Dodo Rediscovered (Dodo Bürgner– 1907-1998) Berlin to London

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DATE 2013. SOURCE Paper presented to IMLR, Senate House, University of London. For further information see collection, exhibitions and research on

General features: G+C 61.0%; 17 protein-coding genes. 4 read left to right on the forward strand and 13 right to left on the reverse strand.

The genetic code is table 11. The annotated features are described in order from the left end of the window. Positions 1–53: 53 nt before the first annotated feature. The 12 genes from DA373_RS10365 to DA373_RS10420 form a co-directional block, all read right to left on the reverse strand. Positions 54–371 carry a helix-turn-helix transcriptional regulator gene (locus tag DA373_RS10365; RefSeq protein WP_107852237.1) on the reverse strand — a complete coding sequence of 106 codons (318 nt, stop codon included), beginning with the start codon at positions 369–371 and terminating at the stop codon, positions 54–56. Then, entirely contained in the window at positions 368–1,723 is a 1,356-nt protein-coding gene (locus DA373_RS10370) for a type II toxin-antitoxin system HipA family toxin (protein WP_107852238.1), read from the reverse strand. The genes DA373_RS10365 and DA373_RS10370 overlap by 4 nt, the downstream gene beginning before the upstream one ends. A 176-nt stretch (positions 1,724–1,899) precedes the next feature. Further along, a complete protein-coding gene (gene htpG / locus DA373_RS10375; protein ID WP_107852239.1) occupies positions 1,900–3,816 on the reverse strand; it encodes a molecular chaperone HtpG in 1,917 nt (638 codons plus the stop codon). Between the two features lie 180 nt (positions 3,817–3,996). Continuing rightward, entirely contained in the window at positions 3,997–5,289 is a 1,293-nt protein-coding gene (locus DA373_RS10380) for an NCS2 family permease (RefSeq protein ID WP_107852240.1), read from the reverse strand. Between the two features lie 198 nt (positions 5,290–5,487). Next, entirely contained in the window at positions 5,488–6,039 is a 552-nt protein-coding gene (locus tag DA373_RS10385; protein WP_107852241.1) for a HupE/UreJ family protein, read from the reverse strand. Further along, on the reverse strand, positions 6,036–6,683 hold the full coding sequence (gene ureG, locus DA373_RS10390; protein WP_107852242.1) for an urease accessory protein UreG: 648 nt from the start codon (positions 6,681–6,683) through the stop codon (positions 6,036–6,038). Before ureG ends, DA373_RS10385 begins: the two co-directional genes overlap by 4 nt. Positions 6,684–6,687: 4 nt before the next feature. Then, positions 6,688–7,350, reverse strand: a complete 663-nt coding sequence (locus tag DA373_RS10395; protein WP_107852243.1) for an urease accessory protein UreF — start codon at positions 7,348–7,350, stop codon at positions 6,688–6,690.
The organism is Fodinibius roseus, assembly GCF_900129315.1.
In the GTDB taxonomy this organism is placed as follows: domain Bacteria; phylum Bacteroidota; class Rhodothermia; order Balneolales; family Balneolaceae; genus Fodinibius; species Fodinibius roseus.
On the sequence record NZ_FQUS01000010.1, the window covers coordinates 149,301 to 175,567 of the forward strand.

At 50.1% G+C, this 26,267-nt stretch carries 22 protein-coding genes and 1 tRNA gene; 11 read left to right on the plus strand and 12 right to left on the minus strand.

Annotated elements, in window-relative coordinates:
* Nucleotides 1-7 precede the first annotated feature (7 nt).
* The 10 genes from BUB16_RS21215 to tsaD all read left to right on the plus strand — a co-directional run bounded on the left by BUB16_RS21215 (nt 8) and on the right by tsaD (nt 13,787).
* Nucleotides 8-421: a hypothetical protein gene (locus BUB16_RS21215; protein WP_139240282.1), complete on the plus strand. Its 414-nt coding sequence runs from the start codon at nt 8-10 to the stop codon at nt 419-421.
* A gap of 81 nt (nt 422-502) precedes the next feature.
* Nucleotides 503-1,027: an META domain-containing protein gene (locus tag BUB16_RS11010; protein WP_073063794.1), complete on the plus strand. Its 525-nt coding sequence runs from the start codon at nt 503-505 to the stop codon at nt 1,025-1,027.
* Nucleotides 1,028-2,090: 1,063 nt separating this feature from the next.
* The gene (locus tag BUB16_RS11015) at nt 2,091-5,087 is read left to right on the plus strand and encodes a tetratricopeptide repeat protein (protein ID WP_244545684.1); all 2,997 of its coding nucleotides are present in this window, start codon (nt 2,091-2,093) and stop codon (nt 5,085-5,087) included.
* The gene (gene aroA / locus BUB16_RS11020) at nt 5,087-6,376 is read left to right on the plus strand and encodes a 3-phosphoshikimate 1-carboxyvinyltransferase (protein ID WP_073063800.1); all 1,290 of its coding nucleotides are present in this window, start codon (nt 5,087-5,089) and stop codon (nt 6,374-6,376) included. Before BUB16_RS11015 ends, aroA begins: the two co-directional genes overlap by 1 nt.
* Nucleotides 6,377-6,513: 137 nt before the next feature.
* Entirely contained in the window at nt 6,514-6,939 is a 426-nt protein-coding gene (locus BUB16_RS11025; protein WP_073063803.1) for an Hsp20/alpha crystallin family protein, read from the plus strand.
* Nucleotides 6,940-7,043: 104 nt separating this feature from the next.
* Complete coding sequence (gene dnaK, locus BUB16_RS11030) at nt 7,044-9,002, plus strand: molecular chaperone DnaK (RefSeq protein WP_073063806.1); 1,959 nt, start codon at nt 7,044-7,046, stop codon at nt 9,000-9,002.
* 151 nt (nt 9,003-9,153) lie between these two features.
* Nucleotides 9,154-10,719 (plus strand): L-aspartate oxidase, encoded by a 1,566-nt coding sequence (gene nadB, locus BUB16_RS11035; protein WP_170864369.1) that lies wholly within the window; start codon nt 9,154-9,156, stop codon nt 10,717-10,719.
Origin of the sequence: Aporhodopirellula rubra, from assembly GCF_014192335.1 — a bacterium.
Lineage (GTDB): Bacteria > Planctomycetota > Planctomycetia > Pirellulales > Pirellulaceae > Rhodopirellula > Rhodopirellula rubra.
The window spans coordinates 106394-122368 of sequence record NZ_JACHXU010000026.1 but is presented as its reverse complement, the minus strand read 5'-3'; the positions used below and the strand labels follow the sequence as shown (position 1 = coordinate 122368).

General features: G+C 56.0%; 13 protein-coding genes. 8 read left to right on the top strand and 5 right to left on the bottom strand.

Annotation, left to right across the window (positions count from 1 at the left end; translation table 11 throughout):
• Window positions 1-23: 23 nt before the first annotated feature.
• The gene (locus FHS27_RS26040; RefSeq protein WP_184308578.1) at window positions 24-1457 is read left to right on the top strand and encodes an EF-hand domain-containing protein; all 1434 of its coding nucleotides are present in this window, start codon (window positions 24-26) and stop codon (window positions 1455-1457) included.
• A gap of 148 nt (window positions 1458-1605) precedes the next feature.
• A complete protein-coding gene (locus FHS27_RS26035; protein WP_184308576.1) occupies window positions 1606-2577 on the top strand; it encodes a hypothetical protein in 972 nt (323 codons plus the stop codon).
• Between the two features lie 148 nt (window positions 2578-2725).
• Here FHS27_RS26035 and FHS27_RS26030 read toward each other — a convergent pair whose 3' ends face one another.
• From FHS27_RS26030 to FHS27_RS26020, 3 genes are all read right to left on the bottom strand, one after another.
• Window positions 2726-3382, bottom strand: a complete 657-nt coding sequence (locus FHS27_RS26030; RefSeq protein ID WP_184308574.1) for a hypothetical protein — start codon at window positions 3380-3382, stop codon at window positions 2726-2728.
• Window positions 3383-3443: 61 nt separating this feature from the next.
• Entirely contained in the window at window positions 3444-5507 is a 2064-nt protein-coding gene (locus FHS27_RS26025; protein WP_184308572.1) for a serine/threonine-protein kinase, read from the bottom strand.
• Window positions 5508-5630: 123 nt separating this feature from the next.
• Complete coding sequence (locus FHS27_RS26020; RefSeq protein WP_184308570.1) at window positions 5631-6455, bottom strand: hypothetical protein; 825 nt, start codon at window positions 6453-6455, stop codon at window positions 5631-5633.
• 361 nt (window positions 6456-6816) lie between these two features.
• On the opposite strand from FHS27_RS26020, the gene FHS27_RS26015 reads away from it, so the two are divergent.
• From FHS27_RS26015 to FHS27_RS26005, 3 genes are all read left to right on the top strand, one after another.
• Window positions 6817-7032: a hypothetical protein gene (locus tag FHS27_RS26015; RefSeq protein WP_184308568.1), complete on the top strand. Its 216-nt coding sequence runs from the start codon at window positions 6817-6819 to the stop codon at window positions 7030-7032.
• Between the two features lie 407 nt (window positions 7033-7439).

Dodo Rediscovered - Berlin to London 1907-1998 Rachel Dickson Introduction In summer 2012 I curated an exhibition at Ben Uri, The London Jewish Museum of Art, entitled: The Inspiration of Decadence: Dodo Rediscovered - Berlin to London 1907-1998, which contextualised émigré artist, Dodo Bürgner (1907-1998) and her work, both within Weimar Berlin, where she was educated and, subsequently, in London, the city in which she took refuge in 1936 from the Nazi regime and where she spent the last 50-plus years of her long life. This exhibition was, in turn, based upon and expanded from a solo show: Dodo Ein Leben in Bild, held at the Sammlung Modebild, part of the Kunstbibliothek, Berlin, earlier in the year. These two 2012 exhibitions were the first opportunities to see a comprehensive retrospective of Dodo’s work and marked the rehabilitation of a remarkable artist and designer, whose life story finds resonance with that of so many wartime émigré women whose work and narrative, in the wake of the total fracture of her life, had been largely forgotten. The restoration of Dodo’s artistic reputation is, in itself, a fascinating story of serendipitous events. In 2009 a German collector of Expressionist art and English silver was surfing the website of a regional UK auction house for silverware, when her eye was caught by several illustrated lots in a Decorative Arts sale - powerful expressionist works on paper, by an evidently German artist of the 1920s whose striking one word signature, ‘Dodo’, she did not recognise, despite her extensive knowledge of art of the period, and whom she immediately likened to Jeanne Mammen (1890-1976), a successful contemporary, German woman artist and illustrator. Further research revealed little about Dodo Bürgner other than that, remarkably, a series of her costume drawings made whilst she was a student at the Reimann Schule in Berlin had been gifted, at the time of their creation in the mid-1920s, to the Sammlung Modebild, where they had remained unseen for almost 90 years. Dodo’s family were eventually traced abroad, and they also knew nothing about either the cache of Dodo’s works at UK auction or the German museum group, thus providing the perfect starting point for an investigation into the life and work of Dodo Bürgner. Now, in mid-2013, her reputation has been reclaimed by academia, with museum shows in Germany and Britain; the publication of a major monograph by the renowned publishers, Hajte Canze, in English and German, and recent MA and BA dissertations at British universities; in the commercial sphere, a secondary market has been established by dealers and auction houses, and her family have set up a comprehensive website to support research and related enquiries. Dodo – Beginnings In the decade after the end of the First World War, Germany was a progressive nation at the forefront of developments in art, literature, philosophy, science and technology, and its capital city – Berlin - with its flourishing bohemian society, the focus of much of this activity. Dörte Wolff was born in 1907 into a cultured, middle class Jewish family in Berlin’s Schöneberg district and, declaring this name to be ‘[…] an unsuitable choice for a very dark 1